Your Android device’s Pattern Lock can be cracked within five attempts

Pattern Lock is a security measure that protects devices, such as mobile phones or tablets, and which is preferred by many to PIN codes or text passwords. It is used by around 40 per cent of Android device owners. New research from Lancaster University, Northwest University in China, and the University of Bath, which benefitted from funding from the Engineering and Physical Sciences Research Council (EPSRC), shows for the first time that attackers can crack Pattern Lock reliably within five attempts by using video and computer vision algorithm software.

By covertly videoing the owner drawing their Pattern Lock shape to unlock their device, while enjoying a coffee in a busy café for example, the attacker, who is pretending to play with their phone, can then use software to quickly track the owner’s fingertip movements relative to the position of the device. Within seconds the algorithm produces a small number of candidate patterns to access the Android phone or tablet.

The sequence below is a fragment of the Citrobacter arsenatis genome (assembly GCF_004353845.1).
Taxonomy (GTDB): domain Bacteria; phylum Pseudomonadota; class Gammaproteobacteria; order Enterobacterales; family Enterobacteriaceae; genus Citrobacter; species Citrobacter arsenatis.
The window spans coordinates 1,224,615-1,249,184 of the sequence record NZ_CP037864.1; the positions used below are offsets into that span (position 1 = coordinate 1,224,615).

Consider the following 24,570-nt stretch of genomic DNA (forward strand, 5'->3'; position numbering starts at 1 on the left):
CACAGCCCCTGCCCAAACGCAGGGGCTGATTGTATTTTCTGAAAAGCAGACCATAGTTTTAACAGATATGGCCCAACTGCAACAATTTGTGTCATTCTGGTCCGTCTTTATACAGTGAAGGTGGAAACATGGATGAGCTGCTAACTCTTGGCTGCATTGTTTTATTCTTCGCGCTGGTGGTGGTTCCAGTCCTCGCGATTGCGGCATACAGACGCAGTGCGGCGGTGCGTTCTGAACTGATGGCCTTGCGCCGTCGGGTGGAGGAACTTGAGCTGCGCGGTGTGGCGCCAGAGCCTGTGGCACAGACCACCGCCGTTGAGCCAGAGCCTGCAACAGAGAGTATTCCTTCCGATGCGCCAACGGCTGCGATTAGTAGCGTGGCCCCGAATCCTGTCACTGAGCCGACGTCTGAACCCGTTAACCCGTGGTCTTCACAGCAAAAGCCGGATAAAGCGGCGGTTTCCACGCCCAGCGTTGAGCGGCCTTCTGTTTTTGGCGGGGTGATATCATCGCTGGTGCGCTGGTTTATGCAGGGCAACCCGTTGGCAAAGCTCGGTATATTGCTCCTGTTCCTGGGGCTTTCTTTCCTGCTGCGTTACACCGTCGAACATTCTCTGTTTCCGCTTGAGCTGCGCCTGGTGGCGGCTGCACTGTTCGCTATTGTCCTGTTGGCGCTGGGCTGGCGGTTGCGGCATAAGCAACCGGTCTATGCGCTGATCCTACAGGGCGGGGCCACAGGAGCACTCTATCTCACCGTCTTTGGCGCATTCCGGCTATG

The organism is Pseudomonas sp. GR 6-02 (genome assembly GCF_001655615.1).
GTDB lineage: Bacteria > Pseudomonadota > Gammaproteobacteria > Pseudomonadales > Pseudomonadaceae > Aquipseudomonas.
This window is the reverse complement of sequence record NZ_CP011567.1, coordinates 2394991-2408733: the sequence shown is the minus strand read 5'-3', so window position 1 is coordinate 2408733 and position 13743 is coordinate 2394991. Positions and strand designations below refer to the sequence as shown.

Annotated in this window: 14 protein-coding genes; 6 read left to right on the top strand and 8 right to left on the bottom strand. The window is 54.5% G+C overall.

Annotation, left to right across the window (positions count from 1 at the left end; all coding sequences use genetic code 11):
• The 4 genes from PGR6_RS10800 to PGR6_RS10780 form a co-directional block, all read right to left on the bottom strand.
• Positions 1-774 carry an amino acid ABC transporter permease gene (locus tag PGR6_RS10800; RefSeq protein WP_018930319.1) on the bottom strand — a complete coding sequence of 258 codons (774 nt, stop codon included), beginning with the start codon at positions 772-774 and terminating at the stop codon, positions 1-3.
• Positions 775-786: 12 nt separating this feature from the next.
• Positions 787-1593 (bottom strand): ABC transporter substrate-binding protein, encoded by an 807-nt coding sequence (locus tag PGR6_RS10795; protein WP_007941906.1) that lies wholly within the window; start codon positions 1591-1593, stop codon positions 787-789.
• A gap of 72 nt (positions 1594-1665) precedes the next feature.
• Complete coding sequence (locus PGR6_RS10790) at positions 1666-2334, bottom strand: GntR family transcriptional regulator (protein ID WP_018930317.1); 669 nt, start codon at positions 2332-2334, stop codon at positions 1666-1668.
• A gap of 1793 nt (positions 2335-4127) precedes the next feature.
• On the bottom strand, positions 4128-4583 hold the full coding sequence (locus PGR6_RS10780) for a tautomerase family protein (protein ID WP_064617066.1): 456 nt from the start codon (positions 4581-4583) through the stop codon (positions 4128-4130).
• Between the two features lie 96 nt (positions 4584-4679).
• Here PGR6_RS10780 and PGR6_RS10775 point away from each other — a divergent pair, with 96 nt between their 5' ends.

Complex patterns, which use more lines between dots, are used by many to make it harder for observers to replicate. However, researchers found that these complex shapes were easier to crack because they help the fingertip algorithm to narrow down the possible options.

Researchers believe this form of attack would enable thieves to access phones after pinching them to obtain sensitive information, or would allow malware to be quickly installed on devices while their owners were distracted.

The researchers have proposed suggested countermeasures to prevent this attack. They include device users fully covering fingers when drawing the pattern; or pattern lock designers mixing pattern locking with other activities such as entering a sentence using Swype-like methods; in addition having the screen colour and brightness change dynamically could confuse the recording camera.